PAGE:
A fair question.
Well, for starters, heroic starship crew sci-fi is about:
- Who are the crew (that is, an ensemble cast of characters),
- Of a particular starship.
Yes, yes, that’s a very silly answer, but it’s also illustrative – think of all the science fiction out there that fails one of these three.
Star Wars, for example, is not about the crew of a particular starship – the action flits between ships and even planets in mid-stride, and concerns a much grander, and more mythic, conflict. In fact, most of what I think of that falls into this subgenre tends to be more grounded – partially so we can revisit the ship and the crew and have some idea of how it works, or how it’s supposed to work.
Likewise, The Expanse – while a fantastic show that’s well worth your attention – is not about a particular ship or a particular crew, and flits around several different protagonists that have nothing to do with each other, at least not at first. It’s not about the crew of the mining ship, or of the Donnager; it’s about events unfolding across the Solar System, and divides attention between different parts of the solar system. That kind of split attention isn’t something I want for Astra Incognita – I want the focus that a single ship and the handful of heroes on her crew provides!
So, those are counter-examples. What about examples?
The single biggest and most popular example of the genre, at least these days, is Star Trek. It didn’t define the genre – it was predated by The Voyage of the Space Beagle, among others – but for most people in the United States (and beyond!), it codified the tropes of this particular subgenre. When I say “heroic starship crew,” you’re probably going to think of Kirk or Picard and their heroic crews, and most of Trek’s televised successors (Andromeda, Farscape, later spinoffs of Stargate SG-1) were fairly blatant about that source of inspiration.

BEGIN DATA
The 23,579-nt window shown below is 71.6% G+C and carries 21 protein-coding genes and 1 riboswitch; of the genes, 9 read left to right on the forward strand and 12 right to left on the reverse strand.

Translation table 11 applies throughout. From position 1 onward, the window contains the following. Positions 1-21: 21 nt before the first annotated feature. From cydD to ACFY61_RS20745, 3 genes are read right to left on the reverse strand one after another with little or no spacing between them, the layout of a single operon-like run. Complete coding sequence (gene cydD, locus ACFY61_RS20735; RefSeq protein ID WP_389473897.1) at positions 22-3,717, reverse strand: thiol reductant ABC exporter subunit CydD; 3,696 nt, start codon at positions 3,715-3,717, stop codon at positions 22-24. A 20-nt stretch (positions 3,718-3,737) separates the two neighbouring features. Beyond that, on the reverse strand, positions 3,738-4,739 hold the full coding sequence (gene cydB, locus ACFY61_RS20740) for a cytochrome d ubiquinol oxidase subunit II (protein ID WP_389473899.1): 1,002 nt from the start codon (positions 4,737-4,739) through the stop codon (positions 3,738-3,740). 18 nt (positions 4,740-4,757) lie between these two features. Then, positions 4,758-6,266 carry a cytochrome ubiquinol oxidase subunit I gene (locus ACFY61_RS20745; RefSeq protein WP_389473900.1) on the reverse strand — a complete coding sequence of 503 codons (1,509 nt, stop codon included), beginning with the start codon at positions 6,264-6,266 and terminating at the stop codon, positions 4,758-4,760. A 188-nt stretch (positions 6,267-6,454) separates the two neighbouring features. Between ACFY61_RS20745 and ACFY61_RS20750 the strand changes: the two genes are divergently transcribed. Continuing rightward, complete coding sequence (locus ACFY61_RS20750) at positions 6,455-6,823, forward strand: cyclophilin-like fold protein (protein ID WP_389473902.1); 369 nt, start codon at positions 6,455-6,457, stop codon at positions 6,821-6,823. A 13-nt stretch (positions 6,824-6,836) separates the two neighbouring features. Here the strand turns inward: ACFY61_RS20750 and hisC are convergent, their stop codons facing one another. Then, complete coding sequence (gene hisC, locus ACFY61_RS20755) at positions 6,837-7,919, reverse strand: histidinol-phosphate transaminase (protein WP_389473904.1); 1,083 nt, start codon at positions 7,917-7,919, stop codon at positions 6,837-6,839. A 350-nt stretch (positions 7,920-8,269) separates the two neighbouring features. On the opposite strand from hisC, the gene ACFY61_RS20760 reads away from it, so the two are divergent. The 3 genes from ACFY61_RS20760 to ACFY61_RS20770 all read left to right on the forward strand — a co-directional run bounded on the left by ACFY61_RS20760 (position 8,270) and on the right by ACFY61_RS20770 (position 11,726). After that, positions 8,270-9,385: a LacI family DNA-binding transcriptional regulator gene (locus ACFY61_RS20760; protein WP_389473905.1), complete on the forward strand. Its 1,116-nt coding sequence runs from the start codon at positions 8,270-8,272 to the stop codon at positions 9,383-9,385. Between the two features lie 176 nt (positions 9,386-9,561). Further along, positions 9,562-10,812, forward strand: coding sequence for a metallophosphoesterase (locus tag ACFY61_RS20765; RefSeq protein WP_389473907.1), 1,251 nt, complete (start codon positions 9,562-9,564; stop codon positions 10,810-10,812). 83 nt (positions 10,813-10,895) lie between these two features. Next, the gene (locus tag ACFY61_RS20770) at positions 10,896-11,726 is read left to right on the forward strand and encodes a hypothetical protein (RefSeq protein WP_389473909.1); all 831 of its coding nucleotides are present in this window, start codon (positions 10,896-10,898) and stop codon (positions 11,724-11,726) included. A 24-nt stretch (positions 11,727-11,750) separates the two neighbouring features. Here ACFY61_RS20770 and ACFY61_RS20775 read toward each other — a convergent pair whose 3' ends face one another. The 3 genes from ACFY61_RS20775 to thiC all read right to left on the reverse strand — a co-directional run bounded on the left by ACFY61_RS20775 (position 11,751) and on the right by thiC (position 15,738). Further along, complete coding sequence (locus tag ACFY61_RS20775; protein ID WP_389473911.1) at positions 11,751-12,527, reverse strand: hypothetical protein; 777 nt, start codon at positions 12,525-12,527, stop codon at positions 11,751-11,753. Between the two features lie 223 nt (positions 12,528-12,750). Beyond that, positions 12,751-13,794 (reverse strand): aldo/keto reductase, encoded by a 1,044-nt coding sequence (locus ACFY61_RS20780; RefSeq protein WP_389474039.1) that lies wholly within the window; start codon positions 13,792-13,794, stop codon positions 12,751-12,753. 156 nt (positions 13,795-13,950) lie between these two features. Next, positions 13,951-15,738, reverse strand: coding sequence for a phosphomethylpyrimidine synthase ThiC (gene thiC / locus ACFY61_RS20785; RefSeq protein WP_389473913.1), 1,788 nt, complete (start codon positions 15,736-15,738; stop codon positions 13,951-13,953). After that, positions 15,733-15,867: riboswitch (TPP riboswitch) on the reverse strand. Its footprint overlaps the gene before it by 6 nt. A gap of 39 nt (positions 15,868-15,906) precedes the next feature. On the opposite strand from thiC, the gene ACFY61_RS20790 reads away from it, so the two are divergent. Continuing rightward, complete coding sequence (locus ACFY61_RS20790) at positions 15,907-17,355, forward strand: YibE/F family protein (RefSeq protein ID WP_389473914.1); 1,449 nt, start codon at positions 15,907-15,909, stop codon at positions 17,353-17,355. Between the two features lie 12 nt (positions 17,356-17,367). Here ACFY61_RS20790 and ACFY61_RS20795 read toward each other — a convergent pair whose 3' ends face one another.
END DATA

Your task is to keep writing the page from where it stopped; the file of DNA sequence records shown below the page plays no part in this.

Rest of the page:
Astra Incognito is going to look a lot like Star Trek for a multitude of reasons, starting but not ending with Trek being a major cultural touchstone.
Most of the other examples I’m heavily influenced by are much more openly militaristic than Trek (which, despite it’s protestations to the contrary, is pretty militaristic itself) – the Wing Commander series, probably the second biggest influence on Astra Incognito, was about strike fighter pilots in space fighting a war – and the Confed/Kilrathi conflict was heavily based on the Pacific front of World War Two, at that! Battlestar Galactica, either version, was likewise mostly about the fighter pilots and senior officers of a single carrier in a war against robotic enemies against which there could be no quarter. Mobile Suit Gundam, Cowboy Bebop, and Martian Successor Nadesico, three anime inspirations, are a large part of the reason why my 16-year old self ran this in Mekton Zeta, a system heavily geared toward tricked out custom giant robot warfare.
Why so many warships with heroic starship crews? Quite simply, because war is dramatic. War is inherently a conflict, and therefore easy to make compelling.
In fact, I think it’s too easy – I liked (TNG) Trek’s devotion to, if not pacifism, then diplomacy and intrigue as the go-to plot rather than war. Even TOS’s war stories are frequently about avoiding a war or the consequences of battle breaking out, which is both interesting and something most tabletop games I’ve run into are pretty bad at (for reasons I’ll go into later). While I don’t have to make Astra Incognita a Treklike game – I could make it more purely Wing Commander or Battlestar Galactica and have a jolly old time telling stories about fighter aces – I think it would be a better game if war wasn’t the default, but could be either the result of a mistake or a complication to another plotline, as well!